This project involves the study and development of a real-time speech synthesis syste for use in dynamic dialogue systems. The goal is to create a speech synthesizer that sounds as natural as possible while being able to synthesize speech that is generated incrementally. The student will test and evaluate 3-5 different speech synthesizers and select one for further development. The synthesizer will be outfitted (and expanded, if necessary) with controls that make it possible to have it produce partial sentences with correct intonation, where the intonation is specified for each partial sentence by a separate intonation control unit. The quality of the synthesis will be evaluated by feeding it with 20 test sentences that have been split in two and three parts in various places and feeding each part in sequence to the speech synthesizer. This is intended to simulate the real-time, incremental generation of sentences that is observed in human speech. The smoothness of this two-part synthesis, and the naturalness of the intonation, will determine the perceived quality of the synthesis. Additionally, experiments will be made with putting breathing sounds in the right places in sentence generation, to make it sound more natural. The student may choose to collaborate with faculty and students at Carnegie Mellon University, U.S., or researchers at British Telecom (U.K.) as much as the project calls for. The final result of this project will be a speech synthesizer that can take partial sentences with intonation specification and synthesize them while splicing them together in the right places, as seamlessly as possible.

Evaluation
The teacher will give the student a grade based on her accomplishments in the course, as measured primarily by how well she manages to stick to the work plan and meet the defined milestones in this plan, which will be created in a collaboration between the teacher and the student at the beginning of the term. (All major deviations from this original plan must be supported by valid argumentation.) The final grade will be supplemented by a one-paragraph explanation written by the teacher.

 

 
   
 

 

T-715-INDS COMPUTER PERCEPTION: SPEECH RECOGNITION
T-715-INDS Sjálfvirk talskynjun

Teacher: Kristinn R. Thórisson
units: 3
Description
The project involves the study and development of speech recognition for multimodal context. More specifically, the project is composed of three main phases. First, selection of two or more speech recognizers for recognizing both full sentences and keywords, identification of their features and plan for how to use and/or expand these. Second, the integration of the selected recognizers in a uniform framework, using the Psyclone software, and writing control mechanisms for achieving initial flexibility in their behavior at runtime. Third, the development of control strategies for making the recognition work in an interactive dialog system with speech synthesis and prosody analysis. The project also includes writing tool for visualizing the activity of the system in realtime, as well as a literature review on recent relevant research.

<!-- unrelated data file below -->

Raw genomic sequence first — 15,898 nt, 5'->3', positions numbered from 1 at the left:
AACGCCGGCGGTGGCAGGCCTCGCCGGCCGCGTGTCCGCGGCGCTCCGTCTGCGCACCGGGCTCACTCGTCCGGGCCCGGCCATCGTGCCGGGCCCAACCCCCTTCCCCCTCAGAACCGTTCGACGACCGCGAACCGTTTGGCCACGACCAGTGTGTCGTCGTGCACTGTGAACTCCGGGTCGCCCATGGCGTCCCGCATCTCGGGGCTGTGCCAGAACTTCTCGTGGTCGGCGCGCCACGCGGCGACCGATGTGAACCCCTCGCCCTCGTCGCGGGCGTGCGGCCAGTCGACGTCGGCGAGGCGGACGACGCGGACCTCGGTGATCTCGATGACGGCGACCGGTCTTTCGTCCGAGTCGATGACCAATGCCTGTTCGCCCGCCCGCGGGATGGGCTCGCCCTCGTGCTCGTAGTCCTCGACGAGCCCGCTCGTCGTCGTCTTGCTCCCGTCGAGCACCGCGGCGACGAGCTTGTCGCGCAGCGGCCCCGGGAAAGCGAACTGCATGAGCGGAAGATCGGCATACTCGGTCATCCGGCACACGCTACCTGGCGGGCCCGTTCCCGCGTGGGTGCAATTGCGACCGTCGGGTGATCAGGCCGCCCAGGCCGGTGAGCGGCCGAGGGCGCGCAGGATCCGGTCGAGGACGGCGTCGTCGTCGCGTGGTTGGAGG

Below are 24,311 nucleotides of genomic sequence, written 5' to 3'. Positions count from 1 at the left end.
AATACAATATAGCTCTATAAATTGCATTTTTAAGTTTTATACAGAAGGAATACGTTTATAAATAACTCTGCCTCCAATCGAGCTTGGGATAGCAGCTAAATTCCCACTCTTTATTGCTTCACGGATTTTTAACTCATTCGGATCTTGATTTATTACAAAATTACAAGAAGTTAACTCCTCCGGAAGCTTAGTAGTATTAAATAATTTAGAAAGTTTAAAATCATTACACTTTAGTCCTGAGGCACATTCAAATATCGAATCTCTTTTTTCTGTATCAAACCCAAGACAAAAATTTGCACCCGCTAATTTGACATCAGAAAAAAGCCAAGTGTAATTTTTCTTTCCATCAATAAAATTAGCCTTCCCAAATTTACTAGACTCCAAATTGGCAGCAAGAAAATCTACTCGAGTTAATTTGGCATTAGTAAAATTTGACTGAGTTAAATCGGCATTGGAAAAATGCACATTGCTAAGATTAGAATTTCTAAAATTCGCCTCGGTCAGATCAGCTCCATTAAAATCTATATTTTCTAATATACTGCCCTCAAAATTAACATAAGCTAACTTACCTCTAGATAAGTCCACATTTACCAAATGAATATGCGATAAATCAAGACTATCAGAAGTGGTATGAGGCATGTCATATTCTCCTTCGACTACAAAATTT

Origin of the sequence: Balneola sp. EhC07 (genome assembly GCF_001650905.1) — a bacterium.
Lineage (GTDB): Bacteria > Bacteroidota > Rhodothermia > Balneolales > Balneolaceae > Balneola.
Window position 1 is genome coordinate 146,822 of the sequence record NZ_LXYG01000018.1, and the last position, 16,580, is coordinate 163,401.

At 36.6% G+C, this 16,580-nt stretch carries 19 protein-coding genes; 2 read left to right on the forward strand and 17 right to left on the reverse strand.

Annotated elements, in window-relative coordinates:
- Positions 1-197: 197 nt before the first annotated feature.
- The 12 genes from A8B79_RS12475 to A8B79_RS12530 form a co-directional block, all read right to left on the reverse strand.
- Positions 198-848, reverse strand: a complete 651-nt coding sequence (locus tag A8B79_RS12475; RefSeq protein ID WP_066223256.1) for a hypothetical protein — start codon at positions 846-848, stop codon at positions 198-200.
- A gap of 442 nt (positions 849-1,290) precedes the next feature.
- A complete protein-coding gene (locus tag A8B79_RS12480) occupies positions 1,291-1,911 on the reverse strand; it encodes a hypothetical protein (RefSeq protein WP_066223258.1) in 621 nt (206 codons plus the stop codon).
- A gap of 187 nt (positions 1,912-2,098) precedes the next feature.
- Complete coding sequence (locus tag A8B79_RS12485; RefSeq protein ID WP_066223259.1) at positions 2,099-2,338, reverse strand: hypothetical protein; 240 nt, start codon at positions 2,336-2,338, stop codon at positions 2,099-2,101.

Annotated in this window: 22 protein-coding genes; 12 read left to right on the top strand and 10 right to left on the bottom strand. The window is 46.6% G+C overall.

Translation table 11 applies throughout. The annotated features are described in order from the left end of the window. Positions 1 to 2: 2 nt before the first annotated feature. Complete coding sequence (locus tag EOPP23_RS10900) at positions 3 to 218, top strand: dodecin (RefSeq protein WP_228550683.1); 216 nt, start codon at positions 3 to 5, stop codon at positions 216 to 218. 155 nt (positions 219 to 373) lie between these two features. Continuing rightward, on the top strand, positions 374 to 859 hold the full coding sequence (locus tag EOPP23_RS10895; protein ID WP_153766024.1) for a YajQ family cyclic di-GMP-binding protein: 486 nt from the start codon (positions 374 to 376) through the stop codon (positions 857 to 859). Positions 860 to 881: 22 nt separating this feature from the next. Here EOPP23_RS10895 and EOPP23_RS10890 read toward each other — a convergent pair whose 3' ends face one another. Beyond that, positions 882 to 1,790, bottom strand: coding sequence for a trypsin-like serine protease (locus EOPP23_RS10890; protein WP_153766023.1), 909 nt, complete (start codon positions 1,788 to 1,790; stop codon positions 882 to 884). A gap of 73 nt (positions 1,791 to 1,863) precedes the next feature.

Evaluation
The students will be given a grade based on their accomplishments in the course, as measured primarily by how well they manage to stick to the statement of intended work, which will be created in a collaboration between the teacher and the students. All major deviations from this original plan must be supported by valid argumentation. The final grade will be supplemented by a one-paragraph explanation.

Readings

Bryson, J. 2000b. Making modularity work: Combining memory systems and intelligent processes in a dialog agent. In Sloman, A., ed., AISB'00 Symposium on Designing a Functioning Mind, 21-30.
Cahn, J., & Brennan, S (1999). A psychological model of grounding and repair in dialog. Proceedings of the 1999 AAAI Fall Symposium: Psychological Models of Communication in Collaborative Systems, Cape Cod, MA, 25-33.
Paek, T. & Horvitz, E. 1999. Uncertainty, utility, and misunderstanding. AAAI Fall Symposium on Psychological Models of Communication, North Falmouth, MA, November 5-7, 85-92.
Litman, Diane J. 1996. Cue phrase classification using machine learning. Journal of Artificial Intelligence Research, 5:53-94.
B. De Carolis., C. Pelachaud and I. Poggi. 2000. Verbal and nonverbal discourse planning. Proceedings of International Agents 2000 Workshop on Achieving Human-Like Behavior in Interactive Animated Agents. Barcelona, 2000.

 

 
   
 

T-615/715-INDS COMPUTER PERCEPTION: FLEXIBLE DIALOG SYSTEMS (B.Sc. / M.Sc.)

The course involves the study of speech recognition and prosody analysis technology to enable computers to have a more natural and flexible dialog than currently possible. The task assigned in the course is to integrate state-of-the-art speech recognition with state-of-the-art prosody analysis, to achieve realtime dialog with the computer. The course will give the student an experience with the issues involved in realtime dialog and hands-on experience with current state-of-the-art speech systems.

Prerequisites: C/C++, Java, Linux.
It is preferable that the student have some programming experience with speech recognition systems e.g. Sphinx.

Evaluation